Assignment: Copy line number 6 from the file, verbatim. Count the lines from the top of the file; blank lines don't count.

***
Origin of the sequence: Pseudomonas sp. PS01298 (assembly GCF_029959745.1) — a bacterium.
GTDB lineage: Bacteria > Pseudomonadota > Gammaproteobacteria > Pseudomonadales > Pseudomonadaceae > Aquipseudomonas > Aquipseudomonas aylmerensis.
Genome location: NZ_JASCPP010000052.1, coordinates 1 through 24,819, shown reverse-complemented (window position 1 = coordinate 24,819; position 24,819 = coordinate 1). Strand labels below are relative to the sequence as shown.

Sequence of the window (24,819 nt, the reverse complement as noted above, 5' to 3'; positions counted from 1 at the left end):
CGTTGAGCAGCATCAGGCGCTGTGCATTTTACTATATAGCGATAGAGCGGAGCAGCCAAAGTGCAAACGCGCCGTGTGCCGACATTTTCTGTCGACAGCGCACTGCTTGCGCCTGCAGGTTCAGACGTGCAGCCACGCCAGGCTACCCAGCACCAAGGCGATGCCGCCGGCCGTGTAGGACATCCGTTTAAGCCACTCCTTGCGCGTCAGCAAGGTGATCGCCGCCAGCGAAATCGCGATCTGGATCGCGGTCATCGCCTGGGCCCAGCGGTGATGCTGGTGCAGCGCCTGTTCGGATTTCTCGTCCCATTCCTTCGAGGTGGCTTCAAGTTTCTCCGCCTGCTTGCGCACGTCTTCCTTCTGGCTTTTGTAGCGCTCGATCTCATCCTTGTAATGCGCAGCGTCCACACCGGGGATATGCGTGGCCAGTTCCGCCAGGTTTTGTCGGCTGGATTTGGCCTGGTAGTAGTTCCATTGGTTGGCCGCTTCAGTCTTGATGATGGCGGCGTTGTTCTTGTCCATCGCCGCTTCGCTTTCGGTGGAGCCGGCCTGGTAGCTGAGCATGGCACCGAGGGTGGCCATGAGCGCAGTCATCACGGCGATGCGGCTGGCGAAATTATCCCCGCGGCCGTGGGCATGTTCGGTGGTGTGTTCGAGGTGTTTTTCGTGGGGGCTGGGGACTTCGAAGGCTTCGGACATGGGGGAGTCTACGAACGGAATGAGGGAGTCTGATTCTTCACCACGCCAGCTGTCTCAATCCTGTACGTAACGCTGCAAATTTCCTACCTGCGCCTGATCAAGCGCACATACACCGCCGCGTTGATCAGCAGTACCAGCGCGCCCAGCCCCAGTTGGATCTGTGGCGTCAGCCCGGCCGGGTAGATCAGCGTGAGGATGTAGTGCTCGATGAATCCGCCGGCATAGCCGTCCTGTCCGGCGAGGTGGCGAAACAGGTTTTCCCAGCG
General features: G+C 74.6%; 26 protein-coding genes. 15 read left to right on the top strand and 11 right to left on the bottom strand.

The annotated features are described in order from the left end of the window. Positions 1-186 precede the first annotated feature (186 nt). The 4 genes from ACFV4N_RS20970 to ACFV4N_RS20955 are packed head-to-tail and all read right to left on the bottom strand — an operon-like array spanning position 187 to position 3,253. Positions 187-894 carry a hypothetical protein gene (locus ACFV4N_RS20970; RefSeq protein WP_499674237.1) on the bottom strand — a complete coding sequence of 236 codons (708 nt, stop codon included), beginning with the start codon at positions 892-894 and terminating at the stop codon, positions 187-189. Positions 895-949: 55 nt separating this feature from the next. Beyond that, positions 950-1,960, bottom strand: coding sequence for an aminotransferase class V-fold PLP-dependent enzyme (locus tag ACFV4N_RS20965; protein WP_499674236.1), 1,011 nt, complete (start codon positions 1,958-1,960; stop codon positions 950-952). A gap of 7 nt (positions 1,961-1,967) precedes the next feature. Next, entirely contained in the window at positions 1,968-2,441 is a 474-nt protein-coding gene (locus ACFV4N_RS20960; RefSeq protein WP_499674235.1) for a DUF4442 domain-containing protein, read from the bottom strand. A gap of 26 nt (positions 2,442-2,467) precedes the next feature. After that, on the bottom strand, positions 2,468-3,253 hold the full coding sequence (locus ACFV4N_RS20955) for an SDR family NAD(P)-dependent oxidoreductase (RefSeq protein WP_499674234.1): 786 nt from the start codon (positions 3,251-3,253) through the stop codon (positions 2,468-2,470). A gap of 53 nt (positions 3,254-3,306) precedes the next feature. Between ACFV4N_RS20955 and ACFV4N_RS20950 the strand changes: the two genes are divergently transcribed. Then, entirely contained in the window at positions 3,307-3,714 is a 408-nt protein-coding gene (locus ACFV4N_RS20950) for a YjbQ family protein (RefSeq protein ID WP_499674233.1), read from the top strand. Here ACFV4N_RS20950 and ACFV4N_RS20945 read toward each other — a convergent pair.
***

General features: G+C 74.6%; 26 protein-coding genes. 15 read left to right on the top strand and 11 right to left on the bottom strand.